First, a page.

11. ^ a b ""I Believed I Would Never Catch Up": Bestselling Author Tayari Jones Reveals The Strange Magic Behind Her Literary Stardom". British Vogue. Retrieved 2020-07-25.
  12. ^ "Bookslut | An Interview with Tayari Jones". www.bookslut.com. Retrieved 2020-07-25.
  13. ^ "'Silver Sparrow,' Tayari Jones' Tale Of Secret Sisters". NPR.org. Retrieved 2020-07-25.
  14. ^ Boone, Christian; Journal-Constitution, The Atlanta. "30 years ago, Atlanta battled most infamous killing spree in city's history". ajc. Retrieved 2020-07-26.
  15. ^ a b c d "Q&A: Author Tayari Jones recalls being 8 in the era of "Atlanta's Missing and Murdered"". ARTS ATL. 2020-05-14. Retrieved 2020-07-26.
  16. ^ "Who Is Camille Bell And How Did She Bring Attention To the Atlanta Child Murders?". Oxygen Official Site. 2020-04-03. Retrieved 2020-07-26.
  17. ^ Fassler, Joe (2018-03-20). "Writing a Feminist Novel With a Man's Point of View". The Atlantic. Retrieved 2020-07-26.
  18. ^ "How "An American Marriage" brought Atlanta author Tayari Jones back home". ARTS ATL. 2019-01-21. Retrieved 2020-07-26.
  19. ^ "This Is Your Life". www.oxfordamerican.org. Retrieved 2020-07-26.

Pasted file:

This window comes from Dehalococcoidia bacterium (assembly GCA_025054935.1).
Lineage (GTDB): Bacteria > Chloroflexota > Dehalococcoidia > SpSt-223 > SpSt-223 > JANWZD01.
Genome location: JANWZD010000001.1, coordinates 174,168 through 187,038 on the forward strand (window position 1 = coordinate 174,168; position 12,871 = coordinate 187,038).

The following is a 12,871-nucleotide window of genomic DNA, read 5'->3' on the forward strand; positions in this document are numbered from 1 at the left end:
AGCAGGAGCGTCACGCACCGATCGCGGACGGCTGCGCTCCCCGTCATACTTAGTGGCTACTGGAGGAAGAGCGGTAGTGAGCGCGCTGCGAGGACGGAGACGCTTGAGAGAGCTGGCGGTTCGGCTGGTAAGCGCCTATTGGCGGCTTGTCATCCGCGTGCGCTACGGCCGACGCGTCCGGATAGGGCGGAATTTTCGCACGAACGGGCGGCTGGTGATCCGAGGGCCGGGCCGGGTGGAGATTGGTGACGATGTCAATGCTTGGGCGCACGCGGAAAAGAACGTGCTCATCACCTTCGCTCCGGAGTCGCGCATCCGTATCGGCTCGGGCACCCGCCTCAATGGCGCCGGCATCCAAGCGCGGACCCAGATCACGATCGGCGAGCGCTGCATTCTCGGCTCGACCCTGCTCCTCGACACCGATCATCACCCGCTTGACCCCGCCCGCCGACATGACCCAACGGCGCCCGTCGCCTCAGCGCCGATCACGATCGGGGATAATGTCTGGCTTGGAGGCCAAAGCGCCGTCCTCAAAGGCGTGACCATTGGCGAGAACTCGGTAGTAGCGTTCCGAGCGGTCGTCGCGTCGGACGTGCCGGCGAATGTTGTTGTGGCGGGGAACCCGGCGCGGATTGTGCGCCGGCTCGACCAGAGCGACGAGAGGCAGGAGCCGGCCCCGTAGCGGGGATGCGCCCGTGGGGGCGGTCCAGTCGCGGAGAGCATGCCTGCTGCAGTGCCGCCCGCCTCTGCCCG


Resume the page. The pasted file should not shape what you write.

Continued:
20. ^ Fassler, Joe (2018-03-20). "Writing a Feminist Novel With a Man's Point of View". The Atlantic. Retrieved 2020-07-26.
  21. ^ "Georgia Writers Hall of Fame Honorees - Tayari Jones". Georgia Writers Hall of Fame. Retrieved 10 June 2020.
  22. ^ Vasconcelos, Elizabete (March 17, 2007). "Tayari Jones (b.1970) New Georgia Encyclopedia". New Georgia Encyclopedia. Retrieved 10 June 2020.
  23. ^ Wang, Lili (Winter 2019). "A Rising Star in the South: An Interview with Tayari Jones". The Southern Quarterly. 56: 82–89 – via Project MUSE.
  24. ^ Ansa, Tina McElroy. "Injustice and Intimacy in Tayari Jones's "An American Marriage"". Los Angeles Review of Books. Retrieved 2020-07-27.
  25. ^ Buchanan, Shonda. "Leaving Atlanta provides insight to lives of kids targeted by serial kidnapper, killer". dailypress.com. Retrieved 2020-07-27.
  26. ^ Bereola, Abigail (2018-02-08). "If I Can't Cry, Nobody Cries: An Interview with Tayari Jones". The Paris Review. Retrieved 2020-07-27.
  27. ^ Wang, Lili (Winter 2019). "A Rising Star in the South: An Interview with Tayari Jones". The Southern Quarterly. 56: 82–89 – via Project MUSE.
  28. ^ Fassler, Joe (2018-03-20). "Writing a Feminist Novel With a Man's Point of View". The Atlantic. Retrieved 2020-07-27.
  29. ^ "2003 Hurston/Wright LEGACY Award™ Winners". Archived from the original on April 14, 2013. Retrieved November 30, 2012.